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Kids' Nighttime Maladies - Home & Family

Dr. JJ has tips on how your child can get a better night’s sleep.
Kids' Nighttime Maladies - Home & Family

How Can We Help Alleviate a Child's Discomfort?

First make sure that the dose of fever reliever you are using for your child is the right one – too many parents follow the instructions on the bottle (based on averages) rather than dosing based on a child’s weight – a more effective strategy.  Give your child cool fluids, and warm baths – forget tepid or cold baths – they give children the chills and drive inner temps up. Think of your child with fever as a radiator – you want him to LOSE the heat by radiating – so light clothing is also recommended.


When Should You Go to the Doctor?

If your child with fever is eating, drinking, aware and even playful, let fever do the work to get over an illness. However, if your child is listless, won’t eat or drink or is very uncomfortable, or fever lasts more than 3-4 days without an explanation, or if fever in a baby, especially under 4 months, to your doc you go!


Why Do Kids' Asthma and Allergy Attacks Worsen at Night?

Cortisol provides a protective cushion during the day for a child with asthma – decreasing swelling of the inside of the airways, and holding back histamine release.  At night, especially if a child has been triggered by smoke, a viral illness, or even a day in the park, cortisol isn’t there to protect and as a result airway linings swell, and histamine elevations cause excessive mucous production in the bronchi, leading to coughing, spasm, and asthma.  For an allergic child, lower cortisol and increased histamine release, coupled with the possibility that dust mites and pet dander are typically highly concentrated around the bed, an allergic child may get worse just by being in his/her bedroom.


How Can We Help?

For children allergic to dustmites, dust or pet danders, keeping the bedroom door closed to prevent animal visitors should be the rule.  A hypoallergenic dust cover for the mattress, box spring and pillow often is helpful.  Talk to your allergist about substituting synthetic material in pillows and comforters if your child is allergic to feathers.  And get rid of miniblinds, dust ruffles, and canopies – they are dust catchers. Vacuum often, or better yet, take carpeting out of the room. For your asthmatic child, make sure that not only are your emergency inhaled medications (bronchodilators)  up to date and in the house, but that your child’s controller medications (inhaled steroids) are being regularly given, especially during cold and flu season.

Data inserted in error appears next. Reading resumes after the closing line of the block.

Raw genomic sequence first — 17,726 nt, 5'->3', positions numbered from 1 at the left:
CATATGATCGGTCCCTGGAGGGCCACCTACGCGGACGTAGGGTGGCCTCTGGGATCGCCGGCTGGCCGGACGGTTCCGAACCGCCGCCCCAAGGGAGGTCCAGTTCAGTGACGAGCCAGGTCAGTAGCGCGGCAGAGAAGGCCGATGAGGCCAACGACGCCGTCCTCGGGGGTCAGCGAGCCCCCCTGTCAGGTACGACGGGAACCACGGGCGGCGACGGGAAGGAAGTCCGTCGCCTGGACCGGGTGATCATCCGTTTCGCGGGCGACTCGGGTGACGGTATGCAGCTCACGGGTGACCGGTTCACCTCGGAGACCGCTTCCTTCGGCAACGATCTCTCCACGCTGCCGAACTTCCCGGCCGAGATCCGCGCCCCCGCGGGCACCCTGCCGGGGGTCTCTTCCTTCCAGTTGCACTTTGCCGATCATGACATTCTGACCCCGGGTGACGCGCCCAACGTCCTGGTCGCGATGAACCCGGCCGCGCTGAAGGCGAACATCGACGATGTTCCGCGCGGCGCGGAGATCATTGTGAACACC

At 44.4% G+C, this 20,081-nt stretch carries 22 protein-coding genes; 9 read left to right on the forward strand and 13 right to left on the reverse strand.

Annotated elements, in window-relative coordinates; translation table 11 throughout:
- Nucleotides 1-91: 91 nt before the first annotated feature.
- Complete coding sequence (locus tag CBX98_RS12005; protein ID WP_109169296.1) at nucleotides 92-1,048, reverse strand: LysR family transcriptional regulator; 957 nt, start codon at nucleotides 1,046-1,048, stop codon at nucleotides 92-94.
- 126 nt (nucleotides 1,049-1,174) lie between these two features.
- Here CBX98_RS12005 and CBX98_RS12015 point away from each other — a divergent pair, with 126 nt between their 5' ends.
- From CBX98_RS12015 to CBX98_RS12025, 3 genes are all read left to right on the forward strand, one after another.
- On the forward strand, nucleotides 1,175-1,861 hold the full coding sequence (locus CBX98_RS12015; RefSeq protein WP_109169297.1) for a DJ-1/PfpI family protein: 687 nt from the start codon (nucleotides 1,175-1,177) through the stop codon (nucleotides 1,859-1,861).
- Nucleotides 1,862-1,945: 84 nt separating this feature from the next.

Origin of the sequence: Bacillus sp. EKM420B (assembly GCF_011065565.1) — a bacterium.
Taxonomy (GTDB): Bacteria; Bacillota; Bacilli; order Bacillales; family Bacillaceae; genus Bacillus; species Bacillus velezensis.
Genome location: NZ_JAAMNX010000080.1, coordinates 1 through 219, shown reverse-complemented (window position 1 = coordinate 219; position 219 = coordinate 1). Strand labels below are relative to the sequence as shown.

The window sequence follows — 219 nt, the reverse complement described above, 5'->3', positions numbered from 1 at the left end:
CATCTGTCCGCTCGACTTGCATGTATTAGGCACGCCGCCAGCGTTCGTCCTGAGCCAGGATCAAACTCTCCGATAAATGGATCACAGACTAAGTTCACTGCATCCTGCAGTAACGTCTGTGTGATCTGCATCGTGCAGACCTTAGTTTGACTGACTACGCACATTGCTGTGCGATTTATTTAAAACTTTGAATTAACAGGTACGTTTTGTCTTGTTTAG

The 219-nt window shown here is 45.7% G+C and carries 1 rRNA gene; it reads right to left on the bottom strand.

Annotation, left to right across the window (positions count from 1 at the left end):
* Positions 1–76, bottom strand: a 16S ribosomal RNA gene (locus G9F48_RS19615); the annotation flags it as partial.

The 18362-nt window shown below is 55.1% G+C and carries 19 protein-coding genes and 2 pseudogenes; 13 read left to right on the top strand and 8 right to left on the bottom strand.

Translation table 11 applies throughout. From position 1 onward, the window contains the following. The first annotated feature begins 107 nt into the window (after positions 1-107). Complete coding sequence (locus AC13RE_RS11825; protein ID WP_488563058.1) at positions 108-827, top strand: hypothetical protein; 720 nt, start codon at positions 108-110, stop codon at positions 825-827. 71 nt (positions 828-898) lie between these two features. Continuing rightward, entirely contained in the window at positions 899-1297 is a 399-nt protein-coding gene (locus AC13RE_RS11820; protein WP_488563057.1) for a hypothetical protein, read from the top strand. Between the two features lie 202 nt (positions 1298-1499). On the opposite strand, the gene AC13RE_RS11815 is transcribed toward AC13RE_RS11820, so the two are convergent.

Why Are Earaches Worst at Night?

Pain is worse at night, again because of low cortisol levels. Lying down also backs up drainage into the middle ear, causing pressure on the eardrum and pain.  With swimmer’s ear, even the ear touching a pillow can cause extreme discomfort, and pain is always worse without daytime distractions


How Can We Help Alleviate the Pain?

Alleviate pain with oral pain relief.  If your child has had a cold, and develops an earache, you can put some warm olive oil into the ears and plug with cotton (if there are no PETubes or drainage). The oil coats the eardrum and can soothe pain to get you through the night until you can see your doc the next day. Sleeping on a warm compress helps as well.  For kids with ear pain, no colds, and a history of being at the pool, the beach, submerged, oral pain relief overnight is the name of the game, as you don’t want to put anything into that ear except medication – otherwise there may be more pain. For prevention of swimmer’s ear, routinely dry the ears and instill 3-5 drops of white vinegar or rubbing alcohol in each ear after swimming, shake it out, and dry gently with a blow dryer on cool. This changes the environment of the ear canal and can prevent those painful episodes.


When To Go To The Doctor?

If the pain continues in the morning or your child and your child is still miserable, call your doctor.

Kids’ Nighttime Maladies - Home & Family

Dr. JJ explains what you can do for your child to get a restful night’s sleep.


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